It’s an exciting time for patients, clinicians and scientists. At CERA, a number of our teams, including my own, are involved in pre-clinical work to develop gene therapies for eye diseases including glaucoma, AMD and Stargardt’s disease.
Our clinical researchers are also partnering with industry sponsors to trial potential new treatments.
In May last year, we joined forces with the team from the Royal Victorian Eye and Ear Hospital to deliver Australia’s first clinical trial of an investigational gene therapy for dry AMD.
The therapy, being developed by Gyroscope Therapeutics Limited, is being assessed in two studies evaluating its safety and effectiveness for the treatment of geographic atrophy (GA) secondary to AMD.
So far, seven patients have received the treatment and we look forward to working with more participants in 2022.
We are also one of five sites in Australia trialling the use of an antioxidant to prevent vision loss from retinitis pigmentosa in people with Usher Syndrome.
These are just two examples of trials which are giving patients with untreatable eye diseases early access to potential new treatments. Both demonstrate just how far research into treatments for inherited retinal diseases has progressed.
Glaucoma continues to be a key focus area for CERA. There is much interest in the next phase of our TAMING (Targeting Metabolic Insufficiency in Glaucoma) trial, which will further investigate the role of nicotinamide, a form of vitamin B3, in preventing vision loss from glaucoma.
After promising results from an earlier trial, I will be working with my colleague Dr Flora Hui on a trial which will involve more than 150 patients in Melbourne, along with participants from interstate and overseas.
Our Macular Research Unit, led by Professor Robyn Guymer, is continuing with an ambitious clinical research program, which will involve hundreds of new participants over the next year.
Natural history studies play a critical role in helping researchers better understand eye disease.
When researchers can observe people with eye disease over a number of years, they get a better idea of how the disease progresses and the impact it can have on a person’s life.
This enables us to give patients a more accurate prognosis – but equally as important, it enables us to identify people who may be suitable for, and interested in, taking part in future trials.
One of the great challenges of trialling many of the potential new gene therapies for inherited retinal diseases (IRDs) is finding patients with the right genetic code to take part in the treatment trial.
In 2022, our Retinal Gene Therapy Unit will continue to build on its collaboration with the University of Melbourne in a natural history study which aims to build a patient database of people with IRDs.
The project, which now involves 150 patients, will give us valuable information about the clinical progress of IRDs.
It will also play a critical role in matching patients with trials as potential new therapies emerge – and we hope it will encourage more trial sponsors to bring their studies to Australia to benefit patients.
FOCUS ON PATIENTS
One of the keys to successful clinical research is the relationship between researchers and participants.
We simply could not do our research without the altruism of people who generously give us their time and trust by agreeing to take part in clinical trials and natural history studies.
This means we need to fully understand what is important to them and their families, ensure that they are well informed about the role of research, and kept up-to-date about potential new treatments on the horizon.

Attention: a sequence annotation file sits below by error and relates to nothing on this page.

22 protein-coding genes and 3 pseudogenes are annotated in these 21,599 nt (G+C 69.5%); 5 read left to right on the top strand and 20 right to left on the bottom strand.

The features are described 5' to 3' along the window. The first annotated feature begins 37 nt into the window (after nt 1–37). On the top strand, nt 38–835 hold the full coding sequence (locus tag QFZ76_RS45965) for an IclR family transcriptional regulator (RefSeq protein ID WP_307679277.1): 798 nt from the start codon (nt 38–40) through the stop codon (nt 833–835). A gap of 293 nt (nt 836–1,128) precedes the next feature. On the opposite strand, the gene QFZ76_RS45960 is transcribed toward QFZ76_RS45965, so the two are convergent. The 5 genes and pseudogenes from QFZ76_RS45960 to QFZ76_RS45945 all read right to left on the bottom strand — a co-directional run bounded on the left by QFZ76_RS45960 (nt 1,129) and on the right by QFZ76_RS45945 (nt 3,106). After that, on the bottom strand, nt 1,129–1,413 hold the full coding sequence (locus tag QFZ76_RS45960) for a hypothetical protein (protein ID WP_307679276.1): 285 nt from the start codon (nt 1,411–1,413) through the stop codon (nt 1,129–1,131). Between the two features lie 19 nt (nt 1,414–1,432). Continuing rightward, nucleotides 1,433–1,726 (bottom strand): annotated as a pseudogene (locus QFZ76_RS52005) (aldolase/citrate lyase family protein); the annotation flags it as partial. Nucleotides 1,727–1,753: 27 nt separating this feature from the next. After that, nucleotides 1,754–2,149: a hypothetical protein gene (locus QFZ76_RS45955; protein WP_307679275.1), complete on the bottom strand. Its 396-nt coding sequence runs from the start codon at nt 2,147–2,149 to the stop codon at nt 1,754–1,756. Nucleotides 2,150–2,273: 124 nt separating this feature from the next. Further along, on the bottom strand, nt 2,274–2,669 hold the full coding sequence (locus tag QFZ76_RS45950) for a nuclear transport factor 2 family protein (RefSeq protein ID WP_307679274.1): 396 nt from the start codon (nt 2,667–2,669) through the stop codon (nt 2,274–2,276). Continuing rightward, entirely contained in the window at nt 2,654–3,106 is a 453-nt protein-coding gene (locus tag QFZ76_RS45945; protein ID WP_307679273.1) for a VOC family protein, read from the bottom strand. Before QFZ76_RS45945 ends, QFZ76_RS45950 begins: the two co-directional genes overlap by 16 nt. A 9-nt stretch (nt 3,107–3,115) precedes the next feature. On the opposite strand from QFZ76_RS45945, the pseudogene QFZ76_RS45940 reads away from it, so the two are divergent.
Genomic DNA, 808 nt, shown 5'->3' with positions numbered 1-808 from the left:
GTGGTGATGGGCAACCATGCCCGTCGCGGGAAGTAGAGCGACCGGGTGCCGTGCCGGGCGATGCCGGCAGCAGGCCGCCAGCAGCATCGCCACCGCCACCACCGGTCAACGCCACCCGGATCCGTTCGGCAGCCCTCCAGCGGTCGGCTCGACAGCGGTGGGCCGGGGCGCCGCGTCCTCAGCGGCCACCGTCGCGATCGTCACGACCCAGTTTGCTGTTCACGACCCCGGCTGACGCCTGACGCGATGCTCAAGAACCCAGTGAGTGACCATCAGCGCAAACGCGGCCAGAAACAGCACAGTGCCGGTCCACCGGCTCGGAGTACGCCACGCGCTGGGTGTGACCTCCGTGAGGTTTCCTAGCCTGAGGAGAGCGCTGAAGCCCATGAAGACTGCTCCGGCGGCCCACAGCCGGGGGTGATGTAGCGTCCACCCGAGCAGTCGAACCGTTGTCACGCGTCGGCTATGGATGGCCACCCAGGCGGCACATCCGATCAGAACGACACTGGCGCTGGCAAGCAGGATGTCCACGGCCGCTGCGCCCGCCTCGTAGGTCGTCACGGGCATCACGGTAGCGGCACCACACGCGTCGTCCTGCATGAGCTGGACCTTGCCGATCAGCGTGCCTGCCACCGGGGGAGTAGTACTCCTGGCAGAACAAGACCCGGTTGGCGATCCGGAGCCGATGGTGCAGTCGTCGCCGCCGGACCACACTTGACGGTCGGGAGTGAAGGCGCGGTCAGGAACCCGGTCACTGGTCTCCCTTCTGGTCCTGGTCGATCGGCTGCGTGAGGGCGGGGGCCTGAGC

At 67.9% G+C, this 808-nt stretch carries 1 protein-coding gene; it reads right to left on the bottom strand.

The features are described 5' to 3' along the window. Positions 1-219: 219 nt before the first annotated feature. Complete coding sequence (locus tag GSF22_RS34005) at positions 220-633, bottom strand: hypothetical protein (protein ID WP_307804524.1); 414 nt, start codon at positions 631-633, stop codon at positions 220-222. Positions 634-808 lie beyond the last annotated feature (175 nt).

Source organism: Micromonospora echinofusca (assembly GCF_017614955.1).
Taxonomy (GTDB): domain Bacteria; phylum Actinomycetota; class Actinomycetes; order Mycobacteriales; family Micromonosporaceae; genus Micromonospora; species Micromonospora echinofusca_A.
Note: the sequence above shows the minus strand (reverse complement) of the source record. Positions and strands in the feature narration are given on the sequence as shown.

Just one example of this is the work of Honorary Researcher Associate Professor Heather Mack, who is conducting a survey which asked Australians with IRDs about their views on potential gene therapies.
The survey attracted over 700 responses and we are looking forward to the release of the survey results early in 2022.
Knowing how well people with IRDs understand the potential of gene therapy, their expectations, and the support and information they need, will be critical in helping them make informed decisions about participating in research or treatment in the future.
Survey findings will also inform clinician training – ensuring that they are providing accurate and up-to-date information for patients.
And it will be a valuable resource for regulatory agencies and others providing information about gene therapy.
IMPROVING EYE CARE
One of the real positives of clinical research is the impact it has across the health system as more clinicians are exposed to innovative new practices.
At CERA, our work is founded on partnerships across the eye care sector – with ophthalmologists, optometrists, orthoptists and primary health care workers in diverse areas like diabetes care and Indigenous eye health.
We want to support eye health professionals to make a difference for patients. Just one example of this is our founding work on the critical eye care initiative, KeepSight, which is providing an eye check reminder to more than 150,000 Australians with diabetes.
Another is our early role in Oculo – the platform which allows optometrists and ophthalmologists to share patient images to improve clinical outcomes.
In 2022, we will continue to forge new partnerships with eye care practitioners through our health services and clinical research.
We are looking forward to further increasing access to clinical research by utilising telehealth and other new technologies.
Our Clinical Trials Research Centre is also partnering with more suburban ophthalmology clinics to enable their patients to take part in our trials.
Our macular researchers are also expanding their network into optometry, providing vital education on AMD, and providing optometrists with the chance to involve their patients in new studies.
Research is all about collaboration – and in 2022 we look forward to deepening our partnerships and working more closely with eye health professionals to make a real difference for patients.
Professor Keith Martin is Managing Director of the Centre for Eye Research Australia. He is a clinician scientist ophthalmologist and Professor and Head of Ophthalmology at the University of Melbourne. His research focus is on glaucoma, particularly investigating new strategies to protect and regenerate the optic nerve. He was previously Professor and Head of Ophthalmology and Deputy Director of the Centre for Brain Repair at the University of Cambridge.